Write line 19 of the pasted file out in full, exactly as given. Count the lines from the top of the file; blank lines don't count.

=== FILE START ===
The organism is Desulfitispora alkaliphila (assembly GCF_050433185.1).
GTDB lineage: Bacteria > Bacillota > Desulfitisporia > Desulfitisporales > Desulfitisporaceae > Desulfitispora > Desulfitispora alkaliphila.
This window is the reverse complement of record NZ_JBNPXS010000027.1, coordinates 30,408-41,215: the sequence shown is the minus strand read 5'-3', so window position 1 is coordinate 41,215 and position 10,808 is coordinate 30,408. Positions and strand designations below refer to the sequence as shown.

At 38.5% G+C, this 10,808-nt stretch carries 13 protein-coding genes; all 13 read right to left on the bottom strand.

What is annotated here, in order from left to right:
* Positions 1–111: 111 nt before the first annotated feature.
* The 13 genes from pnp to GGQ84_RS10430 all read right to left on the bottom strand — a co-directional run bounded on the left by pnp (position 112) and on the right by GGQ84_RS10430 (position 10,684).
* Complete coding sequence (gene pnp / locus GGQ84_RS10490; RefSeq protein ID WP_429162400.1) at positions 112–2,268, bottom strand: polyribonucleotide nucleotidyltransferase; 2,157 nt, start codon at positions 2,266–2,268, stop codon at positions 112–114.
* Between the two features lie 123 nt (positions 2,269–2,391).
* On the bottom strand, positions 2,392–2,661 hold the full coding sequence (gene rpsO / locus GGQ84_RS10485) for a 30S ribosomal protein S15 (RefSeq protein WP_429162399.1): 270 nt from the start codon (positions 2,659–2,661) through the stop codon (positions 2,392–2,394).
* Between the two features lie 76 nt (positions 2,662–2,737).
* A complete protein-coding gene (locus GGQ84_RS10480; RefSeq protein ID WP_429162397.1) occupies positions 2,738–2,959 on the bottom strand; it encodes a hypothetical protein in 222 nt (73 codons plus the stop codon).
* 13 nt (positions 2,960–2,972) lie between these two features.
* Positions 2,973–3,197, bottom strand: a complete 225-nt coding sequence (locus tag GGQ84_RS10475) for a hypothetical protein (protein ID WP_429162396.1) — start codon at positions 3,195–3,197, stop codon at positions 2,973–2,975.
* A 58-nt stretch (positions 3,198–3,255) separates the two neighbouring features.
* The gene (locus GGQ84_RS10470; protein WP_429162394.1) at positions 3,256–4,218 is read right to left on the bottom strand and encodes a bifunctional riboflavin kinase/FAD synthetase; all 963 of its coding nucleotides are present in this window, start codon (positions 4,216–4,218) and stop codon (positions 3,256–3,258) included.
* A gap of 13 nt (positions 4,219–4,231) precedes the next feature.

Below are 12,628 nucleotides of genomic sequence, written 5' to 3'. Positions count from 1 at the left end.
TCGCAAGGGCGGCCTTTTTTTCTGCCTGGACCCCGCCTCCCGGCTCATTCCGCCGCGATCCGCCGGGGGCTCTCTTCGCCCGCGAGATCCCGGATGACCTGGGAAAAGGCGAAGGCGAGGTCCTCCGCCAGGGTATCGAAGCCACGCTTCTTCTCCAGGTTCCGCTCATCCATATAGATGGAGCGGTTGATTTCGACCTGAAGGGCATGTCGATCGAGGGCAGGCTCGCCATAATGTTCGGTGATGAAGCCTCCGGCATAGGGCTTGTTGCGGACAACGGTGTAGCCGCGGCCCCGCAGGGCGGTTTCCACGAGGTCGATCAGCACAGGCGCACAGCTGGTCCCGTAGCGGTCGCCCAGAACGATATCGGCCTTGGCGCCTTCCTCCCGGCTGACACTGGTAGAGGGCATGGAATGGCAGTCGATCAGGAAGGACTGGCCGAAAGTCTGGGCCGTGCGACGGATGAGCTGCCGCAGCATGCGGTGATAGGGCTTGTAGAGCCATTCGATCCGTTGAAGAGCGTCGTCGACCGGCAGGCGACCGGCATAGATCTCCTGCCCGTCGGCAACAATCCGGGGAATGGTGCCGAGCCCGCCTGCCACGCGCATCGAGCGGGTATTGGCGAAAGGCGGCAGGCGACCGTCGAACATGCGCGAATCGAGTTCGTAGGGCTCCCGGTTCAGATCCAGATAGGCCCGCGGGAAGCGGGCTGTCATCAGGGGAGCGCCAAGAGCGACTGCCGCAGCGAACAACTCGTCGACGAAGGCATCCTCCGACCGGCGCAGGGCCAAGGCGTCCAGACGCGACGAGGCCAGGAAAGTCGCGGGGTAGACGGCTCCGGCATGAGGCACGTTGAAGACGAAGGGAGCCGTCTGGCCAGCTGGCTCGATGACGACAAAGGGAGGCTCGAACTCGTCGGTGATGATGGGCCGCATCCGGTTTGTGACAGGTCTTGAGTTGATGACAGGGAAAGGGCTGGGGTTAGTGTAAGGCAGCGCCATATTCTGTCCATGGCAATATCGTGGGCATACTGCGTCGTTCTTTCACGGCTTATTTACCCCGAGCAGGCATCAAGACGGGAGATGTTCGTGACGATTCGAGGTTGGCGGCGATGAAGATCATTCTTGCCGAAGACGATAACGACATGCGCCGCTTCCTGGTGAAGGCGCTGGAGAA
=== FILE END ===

TCGCAAGGGCGGCCTTTTTTTCTGCCTGGACCCCGCCTCCCGGCTCATTCCGCCGCGATCCGCCGGGGGCTCTCTTCGCCCGCGAGATCCCGGATGACCTGGGAAAAGGCGAAGGCGAGGTCCTCCGCCAGGGTATCGAAGCCACGCTTCTTCTCCAGGTTCCGCTCATCCATATAGATGGAGCGGTTGATTTCGACCTGAAGGGCATGTCGATCGAGGGCAGGCTCGCCATAATGTTCGGTGATGAAGCCTCCGGCATAGGGCTTGTTGCGGACAACGGTGTAGCCGCGGCCCCGCAGGGCGGTTTCCACGAGGTCGATCAGCACAGGCGCACAGCTGGTCCCGTAGCGGTCGCCCAGAACGATATCGGCCTTGGCGCCTTCCTCCCGGCTGACACTGGTAGAGGGCATGGAATGGCAGTCGATCAGGAAGGACTGGCCGAAAGTCTGGGCCGTGCGACGGATGAGCTGCCGCAGCATGCGGTGATAGGGCTTGTAGAGCCATTCGATCCGTTGAAGAGCGTCGTCGACCGGCAGGCGACCGGCATAGATCTCCTGCCCGTCGGCAACAATCCGGGGAATGGTGCCGAGCCCGCCTGCCACGCGCATCGAGCGGGTATTGGCGAAAGGCGGCAGGCGACCGTCGAACATGCGCGAATCGAGTTCGTAGGGCTCCCGGTTCAGATCCAGATAGGCCCGCGGGAAGCGGGCTGTCATCAGGGGAGCGCCAAGAGCGACTGCCGCAGCGAACAACTCGTCGACGAAGGCATCCTCCGACCGGCGCAGGGCCAAGGCGTCCAGACGCGACGAGGCCAGGAAAGTCGCGGGGTAGACGGCTCCGGCATGAGGCACGTTGAAGACGAAGGGAGCCGTCTGGCCAGCTGGCTCGATGACGACAAAGGGAGGCTCGAACTCGTCGGTGATGATGGGCCGCATCCGGTTTGTGACAGGTCTTGAGTTGATGACAGGGAAAGGGCTGGGGTTAGTGTAAGGCAGCGCCATATTCTGTCCATGGCAATATCGTGGGCATACTGCGTCGTTCTTTCACGGCTTATTTACCCCGAGCAGGCATCAAGACGGGAGATGTTCGTGACGATTCGAGGTTGGCGGCGATGAAGATCATTCTTGCCGAAGACGATAACGACATGCGCCGCTTCCTGGTGAAGGCGCTGGAGAA